I ask whether it is actually claimed that stories about Venomball's anti-Catholicism were placed in the Catholic press by Conor McGinn (with what proof?) rather than appearing as a result of traditional journalistic enterprise and if the workings of a free press constitute bullyboy tactics. Yes, I do ask whether such a bizarre claim is made.

"Notably she does not say that she considered McGinn's response itself to be bullying."

But she did: "[E]vidence the bully-boy tactics used by Catholics.Eg. resignation of vice chair young labour blaming Mary for his actions."

"Whether she is right or not about the bullying tactics, you have consistently misrepresented her point."


Venomballs made free use of the public soapbox to expound her toxic views about the Roman Catholic Church and its members. Her views were clearly expressed and well understood by many people, not just this blogger. She hasn't resiled from any of them. Frankly, its feeble and dishonourable of her and her lackeys to take refuge in claims of misrepresentation.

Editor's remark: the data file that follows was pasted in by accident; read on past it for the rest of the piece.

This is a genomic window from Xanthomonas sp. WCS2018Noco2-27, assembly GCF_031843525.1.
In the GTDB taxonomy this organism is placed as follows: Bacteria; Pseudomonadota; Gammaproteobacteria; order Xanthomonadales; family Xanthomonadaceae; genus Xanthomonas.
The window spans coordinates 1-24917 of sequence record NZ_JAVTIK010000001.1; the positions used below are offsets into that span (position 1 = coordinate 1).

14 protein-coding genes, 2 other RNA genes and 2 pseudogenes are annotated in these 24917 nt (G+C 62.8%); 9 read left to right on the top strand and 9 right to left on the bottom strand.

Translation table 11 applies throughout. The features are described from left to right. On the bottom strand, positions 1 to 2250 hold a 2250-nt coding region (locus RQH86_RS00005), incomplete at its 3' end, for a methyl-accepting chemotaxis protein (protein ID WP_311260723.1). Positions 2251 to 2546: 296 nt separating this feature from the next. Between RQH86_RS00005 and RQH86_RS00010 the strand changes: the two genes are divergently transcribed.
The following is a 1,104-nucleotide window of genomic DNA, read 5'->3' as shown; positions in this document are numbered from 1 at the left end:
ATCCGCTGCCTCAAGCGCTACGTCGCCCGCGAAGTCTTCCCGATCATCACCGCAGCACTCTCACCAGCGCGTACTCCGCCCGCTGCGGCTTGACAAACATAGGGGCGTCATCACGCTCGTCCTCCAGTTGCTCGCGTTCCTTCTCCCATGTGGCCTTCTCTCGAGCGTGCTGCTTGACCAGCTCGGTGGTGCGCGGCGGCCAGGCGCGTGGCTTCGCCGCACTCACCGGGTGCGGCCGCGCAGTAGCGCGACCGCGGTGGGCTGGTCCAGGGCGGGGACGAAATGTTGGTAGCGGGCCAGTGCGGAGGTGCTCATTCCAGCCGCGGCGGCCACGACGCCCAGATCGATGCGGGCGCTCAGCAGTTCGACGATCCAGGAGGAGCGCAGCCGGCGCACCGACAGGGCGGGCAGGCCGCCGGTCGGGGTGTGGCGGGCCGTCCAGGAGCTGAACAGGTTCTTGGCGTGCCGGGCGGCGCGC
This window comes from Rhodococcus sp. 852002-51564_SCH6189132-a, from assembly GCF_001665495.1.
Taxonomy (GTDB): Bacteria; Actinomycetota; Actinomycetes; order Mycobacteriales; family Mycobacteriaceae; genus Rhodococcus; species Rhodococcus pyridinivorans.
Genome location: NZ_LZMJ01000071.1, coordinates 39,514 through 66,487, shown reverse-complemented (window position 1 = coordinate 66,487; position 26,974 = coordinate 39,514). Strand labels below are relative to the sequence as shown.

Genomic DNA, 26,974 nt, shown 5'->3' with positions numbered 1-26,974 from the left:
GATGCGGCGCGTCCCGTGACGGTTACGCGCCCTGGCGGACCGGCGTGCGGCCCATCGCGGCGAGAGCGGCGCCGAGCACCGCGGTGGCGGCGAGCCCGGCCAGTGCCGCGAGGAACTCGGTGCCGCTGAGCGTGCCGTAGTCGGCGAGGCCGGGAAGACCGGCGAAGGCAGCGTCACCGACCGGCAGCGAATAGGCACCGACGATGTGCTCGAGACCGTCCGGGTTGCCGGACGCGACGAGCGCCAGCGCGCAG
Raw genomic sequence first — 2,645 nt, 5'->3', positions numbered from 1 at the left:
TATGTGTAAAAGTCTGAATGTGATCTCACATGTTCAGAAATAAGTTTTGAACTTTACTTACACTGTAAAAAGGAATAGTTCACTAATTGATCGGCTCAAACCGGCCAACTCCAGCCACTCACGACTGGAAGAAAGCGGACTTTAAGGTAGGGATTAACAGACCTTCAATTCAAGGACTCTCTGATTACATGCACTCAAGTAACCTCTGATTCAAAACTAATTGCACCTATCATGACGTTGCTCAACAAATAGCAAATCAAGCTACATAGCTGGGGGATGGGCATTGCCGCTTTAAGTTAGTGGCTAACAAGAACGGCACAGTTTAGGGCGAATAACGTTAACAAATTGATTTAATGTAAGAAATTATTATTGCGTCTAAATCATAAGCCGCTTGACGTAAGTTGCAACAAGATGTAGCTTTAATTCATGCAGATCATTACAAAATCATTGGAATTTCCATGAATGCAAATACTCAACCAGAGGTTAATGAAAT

"More worryingly, you talk of Honeyball requiring that Catholics be 'discriminated against in public life', barred from public office and so on. She does not say this at any point in the article, or the email you reproduced."

Shameless crap. Venomballs clearly questioned the right of "devout Catholics" - her words - such as Ruth Kelly, Des Browne and Paul Murphy to be "allowed" - her wording again - onto the front bench. That's questioning whether they should be discriminated against.

"In particular you say:'She didn't question the right of Catholics to hold public office, she says. But she did. She queried whether "devout Catholics such as Kelly, Browne and Murphy be allowed on the government front bench in the light of their predilection to favour the Pope's word above the government's?". What precisely is the difference?' The difference is that being on the front bench is not the only form of public office. "

Feeble, frankly. Calling for discrimination - and that is what she did, Venomballs called for Roman Catholics to be discriminated against - on the front bench is calling for them to be discriminated against in public life. Erecting a glass ceiling at any stage in public life for any minority group makes all discrimination against them respectable. Venomballs endorsed the principle of discrimination against Roman Catholics.